July is here and we are storming toward the summer holidays and the end of another academic year! In schools, the stress of exams and threat of Ofsted inspections is fading, and the energy of sports days, end-of-year productions and leaving assemblies hangs in the air. Endings, holidays and transitions are looming for pupils, with the mixture of sadness, excitement and nerves that this inevitably brings.
This week has seen me finished supervising a trainee art therapy placement in a primary school: a very rewarding piece of work. The trainee approached me around a year ago, explaining that she knew of a school who wanted a trainee to provide art therapy for its pupils, and asking whether I might be able to support her as an external supervisor. I was rightly cautious at first, knowing neither the trainee nor the school SENCO, Inclusion or Senior Leadership Team. My previous experience of managing and supervising trainee placements has been to host them in settings in which I am already an established staff member. From this position I have been able to fully understand and mediate colleagues’ expectations, interview to select a trainee based on personality and experience, assess children’s needs and match them to the trainee’s skill set and be on site to offer support. This new proposed way of working – of being an off-site supervisor, with no previous relationship to or knowledge of the school staff, system or culture – would need careful planning and thought. The professional system would need to be communicative, robust and supportive so that the trainee could provide good levels of care for the children accessing the therapy.
It’s been exciting to working in partnership with the school SENCO, trainee and University of Hertfordshire, to develop what was for me, a new model of supervising. Benefits for the trainee have been that she has had an opportunity to gain experience of establishing an art therapy service in a school that did not previously have this provision. She reports that her confidence and skill set has steadily grown throughout the course of the year. The school have been able to offer therapeutic interventions to several children and their families, at a very low cost: as the trainee is not paid whilst on placement, the school funds only the cost of supervision and liaison meetings. The feedback gathered from the children and families has shown how valuable her work has been to them. Teachers have reported feeling more supported in their interactions with these children and that they have greater understanding of their needs. The SENCO and trainee sum up their thoughts about the year as follows:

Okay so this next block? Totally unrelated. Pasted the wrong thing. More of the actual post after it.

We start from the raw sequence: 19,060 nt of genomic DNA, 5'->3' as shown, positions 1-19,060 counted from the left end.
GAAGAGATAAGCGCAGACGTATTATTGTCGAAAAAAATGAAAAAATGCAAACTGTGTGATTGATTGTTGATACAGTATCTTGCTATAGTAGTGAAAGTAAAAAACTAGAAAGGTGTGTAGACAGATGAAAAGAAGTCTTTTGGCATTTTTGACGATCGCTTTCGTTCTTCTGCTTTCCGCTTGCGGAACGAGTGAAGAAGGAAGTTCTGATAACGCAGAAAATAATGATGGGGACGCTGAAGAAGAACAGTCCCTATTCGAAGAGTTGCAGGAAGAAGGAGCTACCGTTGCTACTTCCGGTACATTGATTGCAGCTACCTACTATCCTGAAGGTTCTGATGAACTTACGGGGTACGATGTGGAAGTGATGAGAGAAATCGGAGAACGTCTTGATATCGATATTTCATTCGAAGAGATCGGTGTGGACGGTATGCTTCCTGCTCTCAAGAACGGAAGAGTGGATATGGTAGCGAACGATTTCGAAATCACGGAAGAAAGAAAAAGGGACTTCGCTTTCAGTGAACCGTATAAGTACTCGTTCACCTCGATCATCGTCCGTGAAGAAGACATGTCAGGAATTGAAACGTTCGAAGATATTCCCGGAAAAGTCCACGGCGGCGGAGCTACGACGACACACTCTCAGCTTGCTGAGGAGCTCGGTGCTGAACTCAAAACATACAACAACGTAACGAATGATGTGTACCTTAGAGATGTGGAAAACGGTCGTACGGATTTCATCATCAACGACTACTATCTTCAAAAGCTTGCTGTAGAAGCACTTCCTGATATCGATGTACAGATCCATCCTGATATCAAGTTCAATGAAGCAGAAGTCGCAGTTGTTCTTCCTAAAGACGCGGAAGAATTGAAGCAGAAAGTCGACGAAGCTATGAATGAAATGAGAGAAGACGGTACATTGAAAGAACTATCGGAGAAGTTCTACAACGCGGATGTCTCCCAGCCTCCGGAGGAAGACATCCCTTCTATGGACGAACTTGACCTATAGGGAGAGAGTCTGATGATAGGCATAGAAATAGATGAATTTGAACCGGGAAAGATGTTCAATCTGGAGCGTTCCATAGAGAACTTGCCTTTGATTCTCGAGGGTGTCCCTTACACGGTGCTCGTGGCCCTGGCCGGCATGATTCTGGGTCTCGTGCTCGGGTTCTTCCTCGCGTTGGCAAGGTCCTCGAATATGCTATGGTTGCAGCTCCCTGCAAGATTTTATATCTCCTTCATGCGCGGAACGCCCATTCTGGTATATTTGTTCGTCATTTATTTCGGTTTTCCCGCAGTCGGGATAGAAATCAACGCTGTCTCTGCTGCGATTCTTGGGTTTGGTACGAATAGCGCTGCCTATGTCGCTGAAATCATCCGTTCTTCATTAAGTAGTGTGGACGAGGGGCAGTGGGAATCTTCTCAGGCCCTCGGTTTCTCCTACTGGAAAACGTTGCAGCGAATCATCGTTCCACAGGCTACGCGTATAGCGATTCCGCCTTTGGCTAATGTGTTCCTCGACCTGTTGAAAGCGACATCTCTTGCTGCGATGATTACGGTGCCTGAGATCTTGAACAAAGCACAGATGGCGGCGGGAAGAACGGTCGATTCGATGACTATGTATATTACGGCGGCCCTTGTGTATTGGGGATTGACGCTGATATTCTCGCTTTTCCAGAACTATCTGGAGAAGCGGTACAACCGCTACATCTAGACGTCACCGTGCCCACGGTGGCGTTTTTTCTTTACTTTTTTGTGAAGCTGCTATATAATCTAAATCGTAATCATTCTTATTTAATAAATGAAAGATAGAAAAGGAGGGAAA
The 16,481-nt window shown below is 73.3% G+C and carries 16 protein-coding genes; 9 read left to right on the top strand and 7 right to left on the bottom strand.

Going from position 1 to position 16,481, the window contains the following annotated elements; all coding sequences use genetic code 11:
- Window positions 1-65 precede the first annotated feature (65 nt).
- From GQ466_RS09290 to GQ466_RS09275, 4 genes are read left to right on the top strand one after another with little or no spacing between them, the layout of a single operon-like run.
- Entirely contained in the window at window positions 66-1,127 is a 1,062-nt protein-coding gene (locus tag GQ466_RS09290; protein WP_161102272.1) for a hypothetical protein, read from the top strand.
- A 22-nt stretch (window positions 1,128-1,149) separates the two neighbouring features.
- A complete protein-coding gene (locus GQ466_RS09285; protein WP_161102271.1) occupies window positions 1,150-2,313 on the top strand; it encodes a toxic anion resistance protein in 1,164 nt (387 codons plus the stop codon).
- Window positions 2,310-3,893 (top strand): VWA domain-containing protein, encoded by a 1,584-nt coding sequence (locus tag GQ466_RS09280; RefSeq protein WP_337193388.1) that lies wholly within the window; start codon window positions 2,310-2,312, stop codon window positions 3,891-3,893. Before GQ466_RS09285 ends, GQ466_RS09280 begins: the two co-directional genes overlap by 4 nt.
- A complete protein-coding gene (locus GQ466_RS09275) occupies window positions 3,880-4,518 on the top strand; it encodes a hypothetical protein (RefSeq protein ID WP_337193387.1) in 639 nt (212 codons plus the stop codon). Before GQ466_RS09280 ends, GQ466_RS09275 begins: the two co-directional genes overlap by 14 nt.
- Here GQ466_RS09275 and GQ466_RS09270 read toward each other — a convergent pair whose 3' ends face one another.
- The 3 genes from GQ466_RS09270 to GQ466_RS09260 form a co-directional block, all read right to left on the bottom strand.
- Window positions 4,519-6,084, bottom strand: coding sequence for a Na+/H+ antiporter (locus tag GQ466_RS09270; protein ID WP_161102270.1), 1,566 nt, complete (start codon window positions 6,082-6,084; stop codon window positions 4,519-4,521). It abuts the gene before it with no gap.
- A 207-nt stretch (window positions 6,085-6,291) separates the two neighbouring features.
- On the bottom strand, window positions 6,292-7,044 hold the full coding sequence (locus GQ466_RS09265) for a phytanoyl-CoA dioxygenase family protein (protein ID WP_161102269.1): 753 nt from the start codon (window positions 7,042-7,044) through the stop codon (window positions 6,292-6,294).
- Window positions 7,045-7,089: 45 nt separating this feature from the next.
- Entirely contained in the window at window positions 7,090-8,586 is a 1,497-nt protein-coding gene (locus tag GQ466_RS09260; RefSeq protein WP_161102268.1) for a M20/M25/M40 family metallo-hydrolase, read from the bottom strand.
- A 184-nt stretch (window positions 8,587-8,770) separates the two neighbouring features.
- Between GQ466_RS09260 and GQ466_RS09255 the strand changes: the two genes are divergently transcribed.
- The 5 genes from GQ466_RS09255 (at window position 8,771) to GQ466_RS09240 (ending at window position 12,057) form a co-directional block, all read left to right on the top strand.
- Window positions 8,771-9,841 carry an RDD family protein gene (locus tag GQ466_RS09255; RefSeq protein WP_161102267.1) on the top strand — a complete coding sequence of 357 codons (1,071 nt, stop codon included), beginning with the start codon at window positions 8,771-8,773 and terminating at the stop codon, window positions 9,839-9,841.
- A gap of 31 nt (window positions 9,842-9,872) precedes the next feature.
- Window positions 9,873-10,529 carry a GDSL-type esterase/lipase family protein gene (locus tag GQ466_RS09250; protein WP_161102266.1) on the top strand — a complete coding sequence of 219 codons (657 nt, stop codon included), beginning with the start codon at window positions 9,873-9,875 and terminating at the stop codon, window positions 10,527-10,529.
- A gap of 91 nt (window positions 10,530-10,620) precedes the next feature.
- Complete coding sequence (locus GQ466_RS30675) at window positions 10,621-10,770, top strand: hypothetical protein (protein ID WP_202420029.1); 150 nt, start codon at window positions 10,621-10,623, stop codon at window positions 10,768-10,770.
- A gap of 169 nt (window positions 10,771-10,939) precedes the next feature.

For me, it’s been a pleasure to have overseen positive changes and growth within the children, family relationships and of course the trainee. All in all it seems to have been a successful venture, and a model of working which I would be open to repeating. So if you work in a educational setting and are considering hosting a trainee art therapist to work therapeutically with your pupils… let me know !